Notice: Trying to access array offset on value of type null in /home/midday/public_html/wp-content/plugins/really-simple-facebook-twitter-share-buttons/really-simple-facebook-twitter-share-buttons.php on line 318
Apparently, Philip Morris’s New Year’s resolution is to help you quit smoking and maybe, why not, convince you to switch to electronic cigarettes instead.
The largest publicly traded tobacco company announced Thursday that it plans to put on hold cigarette sales in the U.K. soon. However, that will be easier said than done since the company expects huge customer backlash.
The firm also plans to launch a new website with helpful tips for quitting smoking and detailed info on the alternatives.
Philip Morris also pledged to invests millions of dollars in the U.K. government’s efforts to help people quit. The U.K. has the highest smoking rates in Europe. The company also seeks regulatory approval for inserting info on smoke cessation and e-cigarettes into cigarette packs.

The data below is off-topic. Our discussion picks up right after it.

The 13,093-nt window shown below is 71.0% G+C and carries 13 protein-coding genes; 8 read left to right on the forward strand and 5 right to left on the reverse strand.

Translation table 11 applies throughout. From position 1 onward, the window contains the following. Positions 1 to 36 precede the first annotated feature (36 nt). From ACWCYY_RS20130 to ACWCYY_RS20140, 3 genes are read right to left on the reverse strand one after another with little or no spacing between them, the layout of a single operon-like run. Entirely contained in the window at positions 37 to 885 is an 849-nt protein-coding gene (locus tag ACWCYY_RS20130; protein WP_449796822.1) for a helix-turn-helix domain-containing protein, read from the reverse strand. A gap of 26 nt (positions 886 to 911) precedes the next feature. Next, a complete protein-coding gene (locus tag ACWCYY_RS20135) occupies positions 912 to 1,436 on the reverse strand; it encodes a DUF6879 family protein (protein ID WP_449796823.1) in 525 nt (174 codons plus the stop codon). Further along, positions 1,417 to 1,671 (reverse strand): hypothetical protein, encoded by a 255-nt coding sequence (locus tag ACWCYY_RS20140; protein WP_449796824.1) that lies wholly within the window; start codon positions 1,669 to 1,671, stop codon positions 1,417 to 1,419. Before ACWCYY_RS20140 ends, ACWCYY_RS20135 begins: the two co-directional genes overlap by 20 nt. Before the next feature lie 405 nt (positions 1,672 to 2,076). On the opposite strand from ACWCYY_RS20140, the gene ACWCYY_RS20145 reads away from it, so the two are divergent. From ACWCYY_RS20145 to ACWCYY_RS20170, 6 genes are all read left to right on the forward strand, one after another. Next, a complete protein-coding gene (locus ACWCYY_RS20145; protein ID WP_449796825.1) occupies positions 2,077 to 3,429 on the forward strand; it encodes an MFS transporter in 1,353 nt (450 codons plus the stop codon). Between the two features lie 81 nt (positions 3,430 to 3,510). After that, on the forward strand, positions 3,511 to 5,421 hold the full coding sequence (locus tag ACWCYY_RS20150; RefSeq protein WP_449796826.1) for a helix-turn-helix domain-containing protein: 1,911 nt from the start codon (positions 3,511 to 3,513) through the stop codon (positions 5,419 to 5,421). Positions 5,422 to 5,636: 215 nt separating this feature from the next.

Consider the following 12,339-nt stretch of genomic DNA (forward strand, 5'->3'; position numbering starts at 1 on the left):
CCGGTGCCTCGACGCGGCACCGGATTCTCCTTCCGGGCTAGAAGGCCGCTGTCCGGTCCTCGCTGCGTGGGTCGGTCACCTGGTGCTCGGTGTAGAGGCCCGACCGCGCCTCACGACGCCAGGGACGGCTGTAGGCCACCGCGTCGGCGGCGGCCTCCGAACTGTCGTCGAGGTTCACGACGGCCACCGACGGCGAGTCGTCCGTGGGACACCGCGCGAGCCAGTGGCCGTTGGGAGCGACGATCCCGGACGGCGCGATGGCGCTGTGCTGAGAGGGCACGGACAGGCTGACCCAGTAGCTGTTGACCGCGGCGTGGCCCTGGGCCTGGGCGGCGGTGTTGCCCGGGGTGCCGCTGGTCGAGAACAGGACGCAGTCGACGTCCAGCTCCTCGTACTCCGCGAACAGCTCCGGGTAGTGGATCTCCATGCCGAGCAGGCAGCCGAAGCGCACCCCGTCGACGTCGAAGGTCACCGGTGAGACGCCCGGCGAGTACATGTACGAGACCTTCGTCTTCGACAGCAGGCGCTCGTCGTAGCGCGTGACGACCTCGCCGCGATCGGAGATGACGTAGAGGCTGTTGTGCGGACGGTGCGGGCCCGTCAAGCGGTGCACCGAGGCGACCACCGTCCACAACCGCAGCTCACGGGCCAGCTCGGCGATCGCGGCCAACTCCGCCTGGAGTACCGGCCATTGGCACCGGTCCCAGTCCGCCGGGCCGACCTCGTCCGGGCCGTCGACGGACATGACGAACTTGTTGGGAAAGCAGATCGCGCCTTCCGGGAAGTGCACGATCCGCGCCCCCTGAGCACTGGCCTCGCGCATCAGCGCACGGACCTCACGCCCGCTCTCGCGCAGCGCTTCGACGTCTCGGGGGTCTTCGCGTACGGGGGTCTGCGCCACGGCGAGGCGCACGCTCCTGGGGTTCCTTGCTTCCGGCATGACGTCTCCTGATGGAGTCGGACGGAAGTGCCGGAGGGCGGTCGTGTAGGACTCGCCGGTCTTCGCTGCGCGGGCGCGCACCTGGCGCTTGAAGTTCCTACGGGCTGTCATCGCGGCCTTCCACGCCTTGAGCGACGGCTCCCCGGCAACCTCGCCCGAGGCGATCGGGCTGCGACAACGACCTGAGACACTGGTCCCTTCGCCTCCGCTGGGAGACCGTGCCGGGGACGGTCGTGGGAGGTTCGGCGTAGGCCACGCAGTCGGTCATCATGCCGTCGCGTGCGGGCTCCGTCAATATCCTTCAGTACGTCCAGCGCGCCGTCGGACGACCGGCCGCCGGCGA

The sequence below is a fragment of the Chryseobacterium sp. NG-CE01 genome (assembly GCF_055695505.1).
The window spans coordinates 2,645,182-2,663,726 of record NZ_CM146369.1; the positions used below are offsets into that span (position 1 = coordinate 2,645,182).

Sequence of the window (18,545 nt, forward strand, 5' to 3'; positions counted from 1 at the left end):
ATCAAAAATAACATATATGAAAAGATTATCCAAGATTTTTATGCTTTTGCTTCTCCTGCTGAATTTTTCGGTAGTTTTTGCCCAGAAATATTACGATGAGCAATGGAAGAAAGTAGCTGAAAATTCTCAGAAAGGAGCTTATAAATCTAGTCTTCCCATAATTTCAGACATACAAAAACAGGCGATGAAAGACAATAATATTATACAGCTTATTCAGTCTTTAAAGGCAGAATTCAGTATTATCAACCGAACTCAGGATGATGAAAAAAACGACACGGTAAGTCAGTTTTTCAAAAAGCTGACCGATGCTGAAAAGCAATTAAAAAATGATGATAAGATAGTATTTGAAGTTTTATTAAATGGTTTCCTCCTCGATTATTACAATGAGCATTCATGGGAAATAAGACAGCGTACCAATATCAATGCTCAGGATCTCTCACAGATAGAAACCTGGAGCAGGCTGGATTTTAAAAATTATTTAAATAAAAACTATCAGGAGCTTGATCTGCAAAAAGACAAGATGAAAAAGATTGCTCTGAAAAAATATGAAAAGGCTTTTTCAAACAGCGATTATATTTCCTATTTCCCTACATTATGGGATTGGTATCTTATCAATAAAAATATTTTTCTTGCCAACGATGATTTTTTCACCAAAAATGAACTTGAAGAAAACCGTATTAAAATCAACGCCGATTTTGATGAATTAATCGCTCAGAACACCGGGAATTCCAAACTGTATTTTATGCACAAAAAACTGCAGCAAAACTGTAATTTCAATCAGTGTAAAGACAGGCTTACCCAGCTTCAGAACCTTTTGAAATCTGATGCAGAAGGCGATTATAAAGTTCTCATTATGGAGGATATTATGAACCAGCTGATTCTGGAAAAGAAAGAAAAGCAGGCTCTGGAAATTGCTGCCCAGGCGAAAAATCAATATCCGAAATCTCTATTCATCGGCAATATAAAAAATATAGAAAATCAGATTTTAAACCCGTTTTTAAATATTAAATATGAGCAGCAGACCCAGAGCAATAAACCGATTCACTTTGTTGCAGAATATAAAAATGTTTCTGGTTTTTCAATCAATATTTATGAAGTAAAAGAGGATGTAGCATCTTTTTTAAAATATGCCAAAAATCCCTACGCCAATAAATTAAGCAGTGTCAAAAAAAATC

We believe we have an important role to play in helping the U.K. become smoke-free,
the company wrote in a formal letter to the U.K. Prime Minister Theresa May.
Critics Are Unimpressed
However, anti Big Tobacco’s advocates were unimpressed. A spokesperson for the American Lung Association compared Philip Morris with a “convicted racketeer” that promises once more to change his ways. Smoke cessation advocates warned that Philip Morris is still doing tons of cash out of the tobacco business, which include cigars and electronic cigarettes.
Philip Morris claims that e-cigs can help people quit smoking, while critics claim that the electronic devices get teens hooked on tobacco and represents a gateway to smoking. What’s more, tobacco critics say that there is no scientific evidence to back the claims that e-cigarettes can help smokers quit.
Still, Philip Morris has obtained regulatory approval for a new tech dubbed iQOS in two dozen states. The tech reportedly reduces the number of poisonous byproducts of cigarettes smoke. The company now seeks regulatory approval for the U.S.A.
Image Source: Wikimedia